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So apparently Microsoft does not have a Months Enum on their Date structure.
What I am wondering is, is it possible to create an enum and attach it to the DateTime structure? Extension Methods come instantly to mind, but I don't know of a way to pull this off using them.

Dim july As DateTime.Months = DateTime.Months.July

Public Enum Months
    January = 1
    February = 2
    March = 3
    April = 4
    May = 5
    June = 6
    July = 7
    August = 8
    September = 9
    October = 10
    November = 11
    December = 12
End Enum

Any one have any thoughts on this?

Update: I am not trying to get the Month name of the current Month or of a given date. I know how to do that. I was just trying to create a class that had a Month property and wanted to use an Enum to represent the month. Since this seems like an item that could have usefulness elsewhere, I hate to put the Enum into my class and would rather have it be "located" in the structure that it is directly related to so that it could be found easily. Thank you for all the responses. I should have been more clear up front as to what I wanted to do.

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What would it even mean to "attach" an enum to the structure? It's really not clear what you're trying to achieve. –  Jon Skeet Oct 26 '11 at 14:01
1  
You cannot extend DateTime considering its a structure. You don't need to. Months October = (Months)DateTime.Now.Month would work. Of course there already is ToString functions to do exactly this so its sort of pointless. –  Ramhound Oct 26 '11 at 14:04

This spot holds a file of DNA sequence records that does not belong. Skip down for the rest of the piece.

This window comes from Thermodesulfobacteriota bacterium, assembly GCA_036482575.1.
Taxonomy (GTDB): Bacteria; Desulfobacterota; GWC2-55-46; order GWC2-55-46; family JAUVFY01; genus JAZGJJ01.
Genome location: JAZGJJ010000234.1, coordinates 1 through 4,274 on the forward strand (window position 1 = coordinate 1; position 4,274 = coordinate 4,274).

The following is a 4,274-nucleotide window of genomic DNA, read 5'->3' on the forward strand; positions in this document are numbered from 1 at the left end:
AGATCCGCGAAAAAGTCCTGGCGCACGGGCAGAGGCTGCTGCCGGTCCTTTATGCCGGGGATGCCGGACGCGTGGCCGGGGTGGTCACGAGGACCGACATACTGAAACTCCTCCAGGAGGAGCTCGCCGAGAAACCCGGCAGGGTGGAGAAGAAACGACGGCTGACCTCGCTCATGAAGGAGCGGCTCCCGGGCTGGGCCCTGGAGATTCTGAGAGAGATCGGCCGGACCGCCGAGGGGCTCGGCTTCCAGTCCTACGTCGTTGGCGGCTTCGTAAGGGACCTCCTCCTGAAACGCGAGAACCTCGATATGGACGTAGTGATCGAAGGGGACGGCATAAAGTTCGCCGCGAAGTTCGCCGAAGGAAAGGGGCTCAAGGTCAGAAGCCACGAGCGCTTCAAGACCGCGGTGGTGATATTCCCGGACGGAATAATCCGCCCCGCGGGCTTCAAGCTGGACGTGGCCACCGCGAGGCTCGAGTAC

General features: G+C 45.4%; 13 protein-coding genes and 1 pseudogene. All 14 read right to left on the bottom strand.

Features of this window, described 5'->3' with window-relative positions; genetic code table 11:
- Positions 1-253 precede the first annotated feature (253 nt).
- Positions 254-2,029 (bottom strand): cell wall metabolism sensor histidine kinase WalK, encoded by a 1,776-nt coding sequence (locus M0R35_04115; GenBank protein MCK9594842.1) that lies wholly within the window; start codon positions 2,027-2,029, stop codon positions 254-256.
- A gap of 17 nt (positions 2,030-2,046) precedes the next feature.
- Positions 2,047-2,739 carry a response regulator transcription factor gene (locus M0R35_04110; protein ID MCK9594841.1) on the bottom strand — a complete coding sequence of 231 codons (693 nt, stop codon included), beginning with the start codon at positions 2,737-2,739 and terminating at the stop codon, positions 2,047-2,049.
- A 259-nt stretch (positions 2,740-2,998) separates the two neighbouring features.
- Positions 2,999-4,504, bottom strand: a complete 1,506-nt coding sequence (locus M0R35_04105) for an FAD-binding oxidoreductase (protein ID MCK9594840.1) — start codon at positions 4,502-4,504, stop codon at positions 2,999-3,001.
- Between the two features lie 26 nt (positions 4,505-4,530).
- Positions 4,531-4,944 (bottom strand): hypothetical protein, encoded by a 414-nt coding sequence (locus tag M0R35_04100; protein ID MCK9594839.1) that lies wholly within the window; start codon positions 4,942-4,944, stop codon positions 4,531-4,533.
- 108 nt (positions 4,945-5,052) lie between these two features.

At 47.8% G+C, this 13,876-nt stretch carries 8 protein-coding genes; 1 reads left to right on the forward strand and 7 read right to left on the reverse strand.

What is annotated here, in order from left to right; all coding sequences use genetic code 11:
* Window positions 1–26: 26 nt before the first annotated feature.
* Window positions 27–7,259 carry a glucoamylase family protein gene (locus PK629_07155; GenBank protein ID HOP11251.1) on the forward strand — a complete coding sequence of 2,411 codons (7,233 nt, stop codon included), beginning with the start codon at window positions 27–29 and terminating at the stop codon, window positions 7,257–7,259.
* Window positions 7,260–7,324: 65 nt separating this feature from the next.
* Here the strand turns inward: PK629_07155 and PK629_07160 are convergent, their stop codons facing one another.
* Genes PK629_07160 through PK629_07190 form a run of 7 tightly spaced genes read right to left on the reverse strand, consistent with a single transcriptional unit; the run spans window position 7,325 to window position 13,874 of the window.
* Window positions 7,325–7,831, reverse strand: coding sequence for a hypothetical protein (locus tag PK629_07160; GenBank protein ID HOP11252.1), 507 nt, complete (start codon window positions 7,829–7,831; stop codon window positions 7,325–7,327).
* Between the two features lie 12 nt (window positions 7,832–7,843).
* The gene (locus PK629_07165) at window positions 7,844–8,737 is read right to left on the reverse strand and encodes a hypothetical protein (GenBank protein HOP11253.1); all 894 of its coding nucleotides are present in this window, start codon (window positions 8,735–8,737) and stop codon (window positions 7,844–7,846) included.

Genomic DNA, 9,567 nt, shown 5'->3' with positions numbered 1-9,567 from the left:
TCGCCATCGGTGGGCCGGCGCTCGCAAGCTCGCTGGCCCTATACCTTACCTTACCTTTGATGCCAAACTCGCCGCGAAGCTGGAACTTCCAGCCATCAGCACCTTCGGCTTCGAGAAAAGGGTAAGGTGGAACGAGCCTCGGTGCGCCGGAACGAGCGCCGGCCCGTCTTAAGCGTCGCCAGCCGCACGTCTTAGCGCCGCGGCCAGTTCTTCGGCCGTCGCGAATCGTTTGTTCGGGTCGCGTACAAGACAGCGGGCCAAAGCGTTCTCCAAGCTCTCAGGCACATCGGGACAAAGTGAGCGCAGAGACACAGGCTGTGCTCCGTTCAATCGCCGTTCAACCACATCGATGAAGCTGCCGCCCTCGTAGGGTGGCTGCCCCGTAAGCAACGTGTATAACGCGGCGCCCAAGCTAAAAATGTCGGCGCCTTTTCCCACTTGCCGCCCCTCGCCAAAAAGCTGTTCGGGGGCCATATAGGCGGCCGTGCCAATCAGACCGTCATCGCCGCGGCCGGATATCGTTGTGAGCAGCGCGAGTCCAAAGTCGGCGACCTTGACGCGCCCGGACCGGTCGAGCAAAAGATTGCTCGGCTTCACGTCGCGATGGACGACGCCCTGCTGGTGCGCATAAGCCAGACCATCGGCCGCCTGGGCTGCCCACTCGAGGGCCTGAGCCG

1  
@JonSkeet: He means he wants to make it appear that his Months enum is nested within the DateTime class so he can use the syntax in the first line of his code sample. –  StriplingWarrior Oct 26 '11 at 14:04
2  
Why would you want to do this? There are built-in methods for turning the int month number into a name. –  Jamiec Oct 26 '11 at 14:06
1  
Of course the names of months are culturally-dependant. It doesn't really matter which culture the names used internally come from (they're only in code), and Quakers and some other Non-Conformist Protestants used 1, 2, 3 (or sometimes "First Month", "Second Month") to avoid the English names which are based on Roman Paganism. Therefore the numbers used by the code as-is are already the names used by one group of English-users anyway. Problem already solved! ;) –  Jon Hanna Oct 26 '11 at 14:10

3 Answers 3

up vote 7 down vote accepted

You can't add properties to an existing type like that.

You can, however add an extension method that will convert from integers to the corresponding Enum value, or simply return the enum value corresponding to the month.

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Thank you for simply answering my question. This is what I was afraid of, but I wanted to check nonetheless. –  Airn5475 Oct 26 '11 at 15:16

You could add an extension like this:

public static class DateTimeExtension
{    
    public static Months GetMonth(this Date dt)
    {
        return (Months)dt.Month;
    }
    public static Months GetMonthStr(this Date dt)
    {
        return ((Months)dt.Month).ToString();
    }
}
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Extension method stub:

public static class DateTimeExtensions
{
   public static string GetMonthName(this DateTime dateTime)
   {
       // add using System.Globalization;
       return DateTimeFormatInfo.GetMonthName(dateTime.Month);
   }

   public static Months GetMonth(this DateTime dateTime)
   {          
         return (Months)dateTime.GetMonthName();          
   }
}

Usages:

DateTime mydate = dateTime.Now;    
string month = mydate.GetMonthName();
Months name = mydate.GetMonth();
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2  
return (Months)dateTime.Month; –  Oded Oct 26 '11 at 14:05
    
@Oded : right if such enum exists and return value should be MonthEnum –  sll Oct 26 '11 at 14:06
    
The OP posted the enum... –  Oded Oct 26 '11 at 14:07
2  
msdn.microsoft.com/en-us/library/… –  Jamiec Oct 26 '11 at 14:08
1  
@Jamiec : cool stuff! –  sll Oct 26 '11 at 14:08

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